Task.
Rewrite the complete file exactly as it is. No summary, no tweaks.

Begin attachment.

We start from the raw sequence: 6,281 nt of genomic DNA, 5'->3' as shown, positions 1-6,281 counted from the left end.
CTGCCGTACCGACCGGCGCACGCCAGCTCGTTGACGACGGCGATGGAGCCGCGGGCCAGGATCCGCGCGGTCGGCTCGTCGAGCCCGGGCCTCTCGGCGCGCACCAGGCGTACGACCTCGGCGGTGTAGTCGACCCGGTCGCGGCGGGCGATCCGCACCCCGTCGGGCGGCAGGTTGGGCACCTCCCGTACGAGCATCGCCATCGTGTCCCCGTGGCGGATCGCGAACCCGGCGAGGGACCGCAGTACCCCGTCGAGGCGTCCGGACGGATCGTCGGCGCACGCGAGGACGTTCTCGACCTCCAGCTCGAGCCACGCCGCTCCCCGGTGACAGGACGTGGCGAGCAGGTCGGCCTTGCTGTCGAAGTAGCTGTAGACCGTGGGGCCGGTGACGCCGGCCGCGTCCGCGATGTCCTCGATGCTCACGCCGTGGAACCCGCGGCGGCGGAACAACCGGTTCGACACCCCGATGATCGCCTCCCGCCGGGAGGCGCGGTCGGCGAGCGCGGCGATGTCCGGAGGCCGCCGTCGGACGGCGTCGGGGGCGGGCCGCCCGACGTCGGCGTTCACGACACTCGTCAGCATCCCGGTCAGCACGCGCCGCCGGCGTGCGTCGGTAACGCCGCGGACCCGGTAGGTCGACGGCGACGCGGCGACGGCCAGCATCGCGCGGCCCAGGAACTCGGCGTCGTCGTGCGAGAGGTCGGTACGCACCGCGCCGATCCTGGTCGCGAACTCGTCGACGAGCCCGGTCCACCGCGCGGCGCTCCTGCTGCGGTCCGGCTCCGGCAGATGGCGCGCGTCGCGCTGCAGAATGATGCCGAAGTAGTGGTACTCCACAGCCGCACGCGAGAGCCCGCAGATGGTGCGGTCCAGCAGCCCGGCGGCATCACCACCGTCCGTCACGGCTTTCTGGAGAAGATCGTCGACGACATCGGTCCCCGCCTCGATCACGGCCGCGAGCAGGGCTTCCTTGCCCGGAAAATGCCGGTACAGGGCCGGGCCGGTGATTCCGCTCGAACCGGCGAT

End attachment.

We start from the raw sequence: 6,281 nt of genomic DNA, 5'->3' as shown, positions 1-6,281 counted from the left end.
CTGCCGTACCGACCGGCGCACGCCAGCTCGTTGACGACGGCGATGGAGCCGCGGGCCAGGATCCGCGCGGTCGGCTCGTCGAGCCCGGGCCTCTCGGCGCGCACCAGGCGTACGACCTCGGCGGTGTAGTCGACCCGGTCGCGGCGGGCGATCCGCACCCCGTCGGGCGGCAGGTTGGGCACCTCCCGTACGAGCATCGCCATCGTGTCCCCGTGGCGGATCGCGAACCCGGCGAGGGACCGCAGTACCCCGTCGAGGCGTCCGGACGGATCGTCGGCGCACGCGAGGACGTTCTCGACCTCCAGCTCGAGCCACGCCGCTCCCCGGTGACAGGACGTGGCGAGCAGGTCGGCCTTGCTGTCGAAGTAGCTGTAGACCGTGGGGCCGGTGACGCCGGCCGCGTCCGCGATGTCCTCGATGCTCACGCCGTGGAACCCGCGGCGGCGGAACAACCGGTTCGACACCCCGATGATCGCCTCCCGCCGGGAGGCGCGGTCGGCGAGCGCGGCGATGTCCGGAGGCCGCCGTCGGACGGCGTCGGGGGCGGGCCGCCCGACGTCGGCGTTCACGACACTCGTCAGCATCCCGGTCAGCACGCGCCGCCGGCGTGCGTCGGTAACGCCGCGGACCCGGTAGGTCGACGGCGACGCGGCGACGGCCAGCATCGCGCGGCCCAGGAACTCGGCGTCGTCGTGCGAGAGGTCGGTACGCACCGCGCCGATCCTGGTCGCGAACTCGTCGACGAGCCCGGTCCACCGCGCGGCGCTCCTGCTGCGGTCCGGCTCCGGCAGATGGCGCGCGTCGCGCTGCAGAATGATGCCGAAGTAGTGGTACTCCACAGCCGCACGCGAGAGCCCGCAGATGGTGCGGTCCAGCAGCCCGGCGGCATCACCACCGTCCGTCACGGCTTTCTGGAGAAGATCGTCGACGACATCGGTCCCCGCCTCGATCACGGCCGCGAGCAGGGCTTCCTTGCCCGGAAAATGCCGGTACAGGGCCGGGCCGGTGATTCCGCTCGAACCGGCGAT